May 9, 2013
What You Need to Know
King of the Hill
The Wednesday Takeaway
In yesterday’s matinee at PNC Park, the 27-year-old Hernandez stymied the Pirates over eight innings of work, keeping pace with A.J. Burnett until Jesus Montero’s solo shot gave the Mariners a decisive 2-1 lead. Hernandez’s fastball only averaged a tick over 91 mph, but his secondary offerings baffled the Pirates from beginning to end, as 26 of his 33 changeups, curveballs, and sliders went for strikes. With virtually everything working, Hernandez needed only 97 pitches to record 24 outs, before Tom Wilhelmsen cleaned up the ninth inning to earn his ninth save.
And as impressive as Wednesday’s outing alone was, it has recently become the norm for Hernandez, who has now finished the eighth in four of his last five starts. Hernandez’s five strikeouts were his lowest single-game total during the recent stretch of dominance, in which he has pitched 38 innings and amassed a 40-to-2 K:BB while allowing only one home run. That’s good for a 1.60 FIP, which is fitting, since Hernandez’s ERA was 1.60 coming into yesterday’s series finale. It now sits at 1.53 and has dropped with each of his last five trips to the mound.
Next up for Hernandez is a visit to the Bronx, where he spun a two-hit shutout last August 4. No pitcher can boast a lower ERA at the new Yankee Stadium than King Felix’s 1.13 mark, which the righty will try to maintain on Wednesday, assuming the Mariners stick to their current rotation.
Matchup of the Day
The 29-year-old Hamels enters this evening’s assignment against the Diamondbacks with strong career numbers in the hitter-friendly Chase Field, where he has won four of five games and amassed a 3.38 ERA and 0.81 WHIP, both aided by a superb 33-to-5 K:BB. But manager Kirk Gibson’s roster saw significant turnover this offseason, and among the new hitters with whom Hamels will need to contend is Cody Ross. The 32-year-old Ross, who spent the 2012 season with the Red Sox, has been a pest to the southpaw dating back to his National League East days with the Marlins, and he pounded Phillies pitching in the 2010 NLCS, earning MVP honors in the process.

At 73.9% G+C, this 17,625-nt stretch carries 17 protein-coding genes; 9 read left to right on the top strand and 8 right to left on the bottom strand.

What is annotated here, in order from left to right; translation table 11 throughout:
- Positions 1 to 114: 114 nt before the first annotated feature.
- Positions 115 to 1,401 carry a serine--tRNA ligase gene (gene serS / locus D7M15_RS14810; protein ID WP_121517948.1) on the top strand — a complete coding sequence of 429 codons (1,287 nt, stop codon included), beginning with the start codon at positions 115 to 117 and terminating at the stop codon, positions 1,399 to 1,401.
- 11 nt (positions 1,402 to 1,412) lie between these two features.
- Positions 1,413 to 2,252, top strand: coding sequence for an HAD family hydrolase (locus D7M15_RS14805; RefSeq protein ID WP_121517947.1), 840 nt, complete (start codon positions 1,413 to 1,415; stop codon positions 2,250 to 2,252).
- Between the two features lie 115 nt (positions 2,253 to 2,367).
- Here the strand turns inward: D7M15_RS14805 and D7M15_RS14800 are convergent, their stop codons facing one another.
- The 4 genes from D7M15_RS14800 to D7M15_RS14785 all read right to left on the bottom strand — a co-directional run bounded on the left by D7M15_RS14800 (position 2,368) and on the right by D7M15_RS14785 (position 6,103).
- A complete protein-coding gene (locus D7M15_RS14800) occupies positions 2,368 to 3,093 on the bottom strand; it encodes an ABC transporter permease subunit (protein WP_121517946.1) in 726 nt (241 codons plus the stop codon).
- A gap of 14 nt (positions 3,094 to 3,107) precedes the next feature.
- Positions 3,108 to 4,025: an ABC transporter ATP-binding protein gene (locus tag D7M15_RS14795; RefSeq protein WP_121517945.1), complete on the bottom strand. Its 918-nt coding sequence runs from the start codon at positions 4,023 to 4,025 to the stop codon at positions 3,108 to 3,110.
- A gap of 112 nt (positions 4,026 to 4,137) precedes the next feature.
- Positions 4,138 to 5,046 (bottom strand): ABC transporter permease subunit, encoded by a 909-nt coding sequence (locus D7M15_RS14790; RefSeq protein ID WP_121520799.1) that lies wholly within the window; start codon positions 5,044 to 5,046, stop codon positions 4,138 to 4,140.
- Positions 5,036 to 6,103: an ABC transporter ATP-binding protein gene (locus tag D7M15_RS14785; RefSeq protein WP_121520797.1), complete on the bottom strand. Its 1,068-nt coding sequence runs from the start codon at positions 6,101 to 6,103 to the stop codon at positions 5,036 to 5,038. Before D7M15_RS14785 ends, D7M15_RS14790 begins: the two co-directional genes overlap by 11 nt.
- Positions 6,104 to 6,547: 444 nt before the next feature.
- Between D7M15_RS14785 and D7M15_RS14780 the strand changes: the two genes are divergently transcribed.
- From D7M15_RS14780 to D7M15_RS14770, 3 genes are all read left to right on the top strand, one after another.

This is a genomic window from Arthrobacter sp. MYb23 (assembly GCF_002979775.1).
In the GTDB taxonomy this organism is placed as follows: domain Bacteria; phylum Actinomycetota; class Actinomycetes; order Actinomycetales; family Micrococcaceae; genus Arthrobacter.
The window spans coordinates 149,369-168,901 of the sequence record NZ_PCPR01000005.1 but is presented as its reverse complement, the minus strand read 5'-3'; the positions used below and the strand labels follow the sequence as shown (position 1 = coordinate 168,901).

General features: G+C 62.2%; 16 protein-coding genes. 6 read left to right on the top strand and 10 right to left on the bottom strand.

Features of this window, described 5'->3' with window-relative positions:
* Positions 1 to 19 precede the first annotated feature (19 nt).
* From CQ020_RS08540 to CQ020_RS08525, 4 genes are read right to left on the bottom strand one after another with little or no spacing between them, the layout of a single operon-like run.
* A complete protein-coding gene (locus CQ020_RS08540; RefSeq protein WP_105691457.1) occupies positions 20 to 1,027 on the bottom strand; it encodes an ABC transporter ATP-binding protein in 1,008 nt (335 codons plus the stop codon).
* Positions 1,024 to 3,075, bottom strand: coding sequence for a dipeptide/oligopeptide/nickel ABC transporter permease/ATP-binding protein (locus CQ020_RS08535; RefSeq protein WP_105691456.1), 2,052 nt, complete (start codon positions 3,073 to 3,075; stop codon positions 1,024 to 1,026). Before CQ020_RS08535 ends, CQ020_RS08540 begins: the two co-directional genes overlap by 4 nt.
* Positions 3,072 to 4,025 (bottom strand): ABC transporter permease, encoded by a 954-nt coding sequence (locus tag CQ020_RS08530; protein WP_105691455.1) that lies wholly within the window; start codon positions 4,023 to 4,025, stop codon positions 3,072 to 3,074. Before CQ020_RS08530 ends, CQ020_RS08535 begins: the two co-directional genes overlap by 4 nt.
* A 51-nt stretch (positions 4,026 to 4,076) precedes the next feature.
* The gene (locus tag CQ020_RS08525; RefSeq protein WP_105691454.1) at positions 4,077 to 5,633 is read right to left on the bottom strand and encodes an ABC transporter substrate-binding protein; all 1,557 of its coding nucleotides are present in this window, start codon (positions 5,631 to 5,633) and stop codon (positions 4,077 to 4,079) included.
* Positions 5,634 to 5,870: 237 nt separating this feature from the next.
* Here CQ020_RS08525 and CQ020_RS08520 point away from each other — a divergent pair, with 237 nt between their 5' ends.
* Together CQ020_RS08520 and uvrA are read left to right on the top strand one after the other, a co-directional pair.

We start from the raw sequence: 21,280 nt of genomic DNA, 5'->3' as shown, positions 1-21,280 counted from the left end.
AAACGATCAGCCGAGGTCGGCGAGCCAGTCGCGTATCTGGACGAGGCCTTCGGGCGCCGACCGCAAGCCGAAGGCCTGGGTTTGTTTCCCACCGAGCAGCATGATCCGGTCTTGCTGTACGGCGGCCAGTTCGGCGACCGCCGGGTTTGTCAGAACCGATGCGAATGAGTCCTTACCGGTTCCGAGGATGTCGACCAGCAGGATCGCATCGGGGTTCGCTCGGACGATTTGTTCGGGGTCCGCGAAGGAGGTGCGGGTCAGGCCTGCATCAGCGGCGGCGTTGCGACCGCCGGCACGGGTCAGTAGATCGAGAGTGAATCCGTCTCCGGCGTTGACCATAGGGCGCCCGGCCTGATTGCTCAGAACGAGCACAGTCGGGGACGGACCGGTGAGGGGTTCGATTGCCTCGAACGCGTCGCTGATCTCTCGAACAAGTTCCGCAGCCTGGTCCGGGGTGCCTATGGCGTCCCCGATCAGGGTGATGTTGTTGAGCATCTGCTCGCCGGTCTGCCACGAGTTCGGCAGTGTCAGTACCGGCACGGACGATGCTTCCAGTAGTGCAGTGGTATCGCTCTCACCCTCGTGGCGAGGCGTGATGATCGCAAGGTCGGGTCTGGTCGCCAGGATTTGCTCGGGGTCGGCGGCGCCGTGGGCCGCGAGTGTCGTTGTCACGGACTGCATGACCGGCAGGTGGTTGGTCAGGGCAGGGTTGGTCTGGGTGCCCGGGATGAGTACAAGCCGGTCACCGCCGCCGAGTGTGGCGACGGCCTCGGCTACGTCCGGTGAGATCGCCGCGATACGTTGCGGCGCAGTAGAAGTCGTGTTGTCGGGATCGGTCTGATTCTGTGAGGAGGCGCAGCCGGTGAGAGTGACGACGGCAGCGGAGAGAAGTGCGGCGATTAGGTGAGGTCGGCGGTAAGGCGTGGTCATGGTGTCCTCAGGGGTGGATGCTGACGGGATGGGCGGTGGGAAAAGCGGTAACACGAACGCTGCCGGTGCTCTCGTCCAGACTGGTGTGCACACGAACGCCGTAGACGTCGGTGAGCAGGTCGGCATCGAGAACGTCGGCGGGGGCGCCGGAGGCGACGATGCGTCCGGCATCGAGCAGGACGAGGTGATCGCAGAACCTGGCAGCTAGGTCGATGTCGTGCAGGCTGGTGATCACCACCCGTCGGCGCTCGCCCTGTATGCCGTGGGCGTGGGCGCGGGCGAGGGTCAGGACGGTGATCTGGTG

Ross comes into tonight’s showdown with a 12-for-40 lifetime line versus Hamels, including two doubles and five home runs, his highest long-ball tally off of any pitcher. Add three walks and five strikeouts in the lot of 43 plate appearances, and you’ve got a .300/.349/.725 triple-slash line that stands out even when compared to Ross’ overall excellence against left-handed pitching, which is evidenced by a .325 career TAv.
As the plot above, from Ross’ hitter profile, shows, the righty thrives on offerings over the inner third and those left down the middle of the plate. That’s true across all types—fastballs, off-speed pitches, and breaking stuff—so for opposing southpaws seeking to retire Ross, the key is command of pitches over and off of the outer portion of the plate.
Hamels learned that the hard way when the two last met on May 18, 2012. After issuing a four-pitch walk to Ross in his first trip to the box, Hamels tried to get into his kitchen with cutters, but he missed well off the plate twice and was forced to give in with a down-and-in four-seamer, which Ross clubbed for a double. The next time Ross came to bat, Hamels grooved a first-pitch fastball and paid an even steeper price.
Three of Ross’ five home runs against Hamels have come on the opening offering, a fastball each time: on the inner black on May 31, 2008, and belt-high over the inner third on August 8, 2009. He will need to be more careful in early counts this evening to get to the two-strike situations in which Ross’ tendency to chase soft stuff down and away makes him vulnerable. An approach similar to the one that yielded this strikeout on July 27, 2011 might prove effective again, with Hamels’ bread-and-butter changeup serving as the putaway pitch (9:40 p.m. ET).
What to Watch for on Thursday